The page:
Tooth Care Essentials In Your Teens And 20s Image

16 SEPTEMBER 2020

Tooth Care Essentials In Your Teens And 20s

Once children become older and more independent, there’s often an increase in dental health problems. Studies have shown that young Australian adults between 18-24 years have more decay than most 12 year olds.[1] The causes for this are unsurprising, with a flow-on effect from less parental supervision and reminders about tooth cleaning, eating a healthy diet and ensuring regular dental appointments.

Remember these tips:

  • If you have a late night, make it a tiny bit later by brushing your teeth before falling asleep. Tooth decay is common overnight when saliva flow slows down. Saliva has a protective effect on tooth enamel.
  • Wear a mouthguard if you play sport. And remember to wear it during games and practice. If you have a tongue piercing, be aware this could chip your teeth and damage your gums.[2] Take out any tongue jewellery before going to sleep. Keep a watch on the piercing site for any redness or signs of infection.
  • Make a habit of looking in your mouth, at your teeth, gums and tongue. One sign of early decay is white spots near the gum line. Gum swelling, bleeding and redness are all signs of infection and gum disease. See your dentist if you have any changes in your mouth or teeth or have any pain.
  • Understand that smoking and alcohol can affect a healthy mouth. Speak with your dentist about ways to minimise tooth decay and oral health problems.
  • Bad breath (halitosis) has many causes, though poor oral hygiene is a major reason. Bad breath can be very embarrassing though once the cause is found, the right treatment can be very effective. Brush your tongue as well as your teeth. Use a soft brush and tongue scraper as well. Chew sugarless gum after eating if you don’t have time to brush and swish your mouth with plain water after tea and coffee.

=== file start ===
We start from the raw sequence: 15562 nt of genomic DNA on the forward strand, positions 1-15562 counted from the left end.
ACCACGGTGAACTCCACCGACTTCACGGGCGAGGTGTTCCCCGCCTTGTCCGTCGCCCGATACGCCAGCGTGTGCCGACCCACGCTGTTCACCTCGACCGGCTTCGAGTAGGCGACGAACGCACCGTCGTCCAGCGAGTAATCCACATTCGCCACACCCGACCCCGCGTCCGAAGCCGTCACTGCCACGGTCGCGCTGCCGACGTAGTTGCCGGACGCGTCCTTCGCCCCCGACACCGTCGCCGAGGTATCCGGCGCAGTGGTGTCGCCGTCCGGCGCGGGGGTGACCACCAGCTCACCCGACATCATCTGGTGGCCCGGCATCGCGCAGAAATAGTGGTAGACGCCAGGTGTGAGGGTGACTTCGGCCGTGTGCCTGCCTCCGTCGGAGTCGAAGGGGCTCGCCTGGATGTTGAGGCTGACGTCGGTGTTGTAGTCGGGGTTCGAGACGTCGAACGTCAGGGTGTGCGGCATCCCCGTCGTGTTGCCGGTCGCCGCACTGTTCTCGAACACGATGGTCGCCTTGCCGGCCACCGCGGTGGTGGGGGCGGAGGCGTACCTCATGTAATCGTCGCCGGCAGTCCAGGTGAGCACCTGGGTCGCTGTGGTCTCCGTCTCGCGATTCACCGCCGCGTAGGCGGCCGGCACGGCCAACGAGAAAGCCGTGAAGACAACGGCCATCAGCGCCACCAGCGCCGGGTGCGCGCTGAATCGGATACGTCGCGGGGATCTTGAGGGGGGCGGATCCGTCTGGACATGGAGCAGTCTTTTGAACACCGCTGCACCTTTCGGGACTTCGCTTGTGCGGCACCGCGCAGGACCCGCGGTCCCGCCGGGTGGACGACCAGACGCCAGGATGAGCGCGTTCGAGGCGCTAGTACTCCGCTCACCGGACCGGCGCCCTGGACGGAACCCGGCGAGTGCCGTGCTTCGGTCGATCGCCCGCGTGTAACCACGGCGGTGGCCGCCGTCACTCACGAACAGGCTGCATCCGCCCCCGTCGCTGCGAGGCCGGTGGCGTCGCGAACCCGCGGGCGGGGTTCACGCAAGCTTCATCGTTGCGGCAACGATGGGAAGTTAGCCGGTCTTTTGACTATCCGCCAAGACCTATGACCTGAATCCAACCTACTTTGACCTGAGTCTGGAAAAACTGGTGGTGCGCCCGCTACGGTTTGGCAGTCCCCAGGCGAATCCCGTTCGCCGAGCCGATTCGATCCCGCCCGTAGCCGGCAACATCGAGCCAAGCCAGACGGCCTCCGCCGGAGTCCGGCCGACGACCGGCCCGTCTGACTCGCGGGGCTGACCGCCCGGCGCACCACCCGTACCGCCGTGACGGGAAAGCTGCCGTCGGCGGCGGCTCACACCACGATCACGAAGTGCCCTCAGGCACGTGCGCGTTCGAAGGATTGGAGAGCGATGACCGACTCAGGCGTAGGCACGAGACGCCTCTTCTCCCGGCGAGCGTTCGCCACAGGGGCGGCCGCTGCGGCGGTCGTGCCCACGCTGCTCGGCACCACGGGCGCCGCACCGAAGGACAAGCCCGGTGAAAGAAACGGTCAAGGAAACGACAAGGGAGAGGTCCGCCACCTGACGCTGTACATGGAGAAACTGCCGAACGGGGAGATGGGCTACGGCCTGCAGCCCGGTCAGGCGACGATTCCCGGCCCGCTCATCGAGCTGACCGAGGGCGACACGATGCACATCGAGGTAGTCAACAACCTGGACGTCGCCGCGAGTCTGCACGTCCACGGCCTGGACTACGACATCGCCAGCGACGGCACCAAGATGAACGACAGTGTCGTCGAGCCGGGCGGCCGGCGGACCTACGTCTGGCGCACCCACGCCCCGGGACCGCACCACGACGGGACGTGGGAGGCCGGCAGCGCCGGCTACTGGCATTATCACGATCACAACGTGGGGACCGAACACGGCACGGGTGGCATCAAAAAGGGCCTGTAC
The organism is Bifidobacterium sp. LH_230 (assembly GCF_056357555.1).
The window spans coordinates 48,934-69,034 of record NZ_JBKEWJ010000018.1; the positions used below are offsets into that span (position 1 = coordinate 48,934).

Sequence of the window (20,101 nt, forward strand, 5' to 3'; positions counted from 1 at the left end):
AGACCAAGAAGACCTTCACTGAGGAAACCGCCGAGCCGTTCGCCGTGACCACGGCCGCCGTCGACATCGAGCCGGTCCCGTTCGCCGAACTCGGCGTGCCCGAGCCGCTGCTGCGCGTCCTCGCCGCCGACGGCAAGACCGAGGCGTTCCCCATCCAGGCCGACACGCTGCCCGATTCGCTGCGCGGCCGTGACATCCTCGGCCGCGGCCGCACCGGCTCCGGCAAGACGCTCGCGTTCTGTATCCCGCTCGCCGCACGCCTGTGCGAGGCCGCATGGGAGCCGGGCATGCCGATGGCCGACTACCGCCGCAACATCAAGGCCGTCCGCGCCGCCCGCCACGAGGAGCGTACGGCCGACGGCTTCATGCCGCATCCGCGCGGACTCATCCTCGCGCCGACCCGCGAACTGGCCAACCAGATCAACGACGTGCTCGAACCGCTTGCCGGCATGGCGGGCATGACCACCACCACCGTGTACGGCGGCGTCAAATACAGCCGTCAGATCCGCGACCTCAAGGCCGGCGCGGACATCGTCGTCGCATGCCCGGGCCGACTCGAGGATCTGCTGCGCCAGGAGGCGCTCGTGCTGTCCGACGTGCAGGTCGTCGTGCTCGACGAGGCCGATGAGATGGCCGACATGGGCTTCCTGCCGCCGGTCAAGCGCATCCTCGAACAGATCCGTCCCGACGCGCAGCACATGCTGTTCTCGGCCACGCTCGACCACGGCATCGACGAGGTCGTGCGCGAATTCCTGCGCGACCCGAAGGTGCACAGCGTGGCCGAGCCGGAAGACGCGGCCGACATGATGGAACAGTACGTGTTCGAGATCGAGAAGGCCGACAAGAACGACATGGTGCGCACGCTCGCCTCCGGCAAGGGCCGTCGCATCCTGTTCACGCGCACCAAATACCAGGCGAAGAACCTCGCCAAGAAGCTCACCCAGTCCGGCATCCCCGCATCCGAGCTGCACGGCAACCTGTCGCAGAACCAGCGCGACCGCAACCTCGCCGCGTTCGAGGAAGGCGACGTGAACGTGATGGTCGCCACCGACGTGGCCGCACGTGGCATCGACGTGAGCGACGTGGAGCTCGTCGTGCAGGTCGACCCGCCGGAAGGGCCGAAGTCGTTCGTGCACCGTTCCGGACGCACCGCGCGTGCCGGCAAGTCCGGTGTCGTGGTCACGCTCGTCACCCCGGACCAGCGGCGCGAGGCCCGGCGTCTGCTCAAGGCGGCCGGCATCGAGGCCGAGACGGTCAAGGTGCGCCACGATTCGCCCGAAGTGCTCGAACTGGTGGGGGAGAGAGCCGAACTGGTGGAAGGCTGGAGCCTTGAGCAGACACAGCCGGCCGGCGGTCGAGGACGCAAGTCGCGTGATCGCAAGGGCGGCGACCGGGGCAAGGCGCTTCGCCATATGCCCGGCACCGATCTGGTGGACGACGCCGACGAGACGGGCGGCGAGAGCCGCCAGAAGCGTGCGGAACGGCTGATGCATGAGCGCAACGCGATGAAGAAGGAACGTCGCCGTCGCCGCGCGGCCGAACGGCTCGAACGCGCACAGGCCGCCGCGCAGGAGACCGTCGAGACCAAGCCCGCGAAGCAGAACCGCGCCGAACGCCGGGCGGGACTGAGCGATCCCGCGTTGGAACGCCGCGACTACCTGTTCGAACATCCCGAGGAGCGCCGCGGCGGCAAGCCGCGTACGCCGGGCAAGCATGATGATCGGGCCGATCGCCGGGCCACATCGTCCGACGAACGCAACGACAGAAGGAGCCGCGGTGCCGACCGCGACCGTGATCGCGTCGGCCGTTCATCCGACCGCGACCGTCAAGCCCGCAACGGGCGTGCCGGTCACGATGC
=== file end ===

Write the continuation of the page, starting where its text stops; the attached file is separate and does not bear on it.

• If you have braces, you’ll need to be especially careful with brushing to keep your teeth and gums healthy. Experiment with different types of floss, fluoride mouthwashes and protective wax.

 

The basics of having a healthy mouth

Brushing twice a day with fluoride toothpaste is needed everyday throughout life.  Brushing helps to remove food and plaque which leads to tooth decay, and fluoride helps to harden tooth enamel.  Though brushing is only part of the equation. Flossing is equally important because it helps to remove plaque and food between the teeth. 

Have regular dental check-ups. See your dentist every six months, or more frequently if advised to. 

Think about what you’re putting into your mouth. Sweet foods, which are high in sugar plus sticky carbohydrates, feed into the cycle of sugar + bacteria = acid which causes decay. Snacking can also increase the risk of decay because of frequent acid attacks. Try to stick to eating 3 main meals + 2 snacks/day with a break of a few hours between.

Never share a toothbrush.  Sharing saliva is a perfect way of sharing bacteria and this is never something you want to share!

Drink tap water if you’re thirsty. Soft drinks, juice and energy drinks are all high in sugar. Bottled water doesn’t contain fluoride; this mineral has a protective effect on tooth enamel. Most importantly book your dental check-ups at least twice per year. Your at home cleans can only do so much when it comes to keeping your teeth healthy and regular visits to your dentist will go a long way to ensuring your teeth and gums stay healthy for years to come.

 

[1] https://www.colgateprofessional.com.au/education/patient-education/topics/life-stages-health/oral-health-for-teens-and-20s

[2] https://www.colgate.com/en-us/oral-health/conditions/mouth-sores-and-infections/the-signs-of-an-infected-tongue-piercing-0415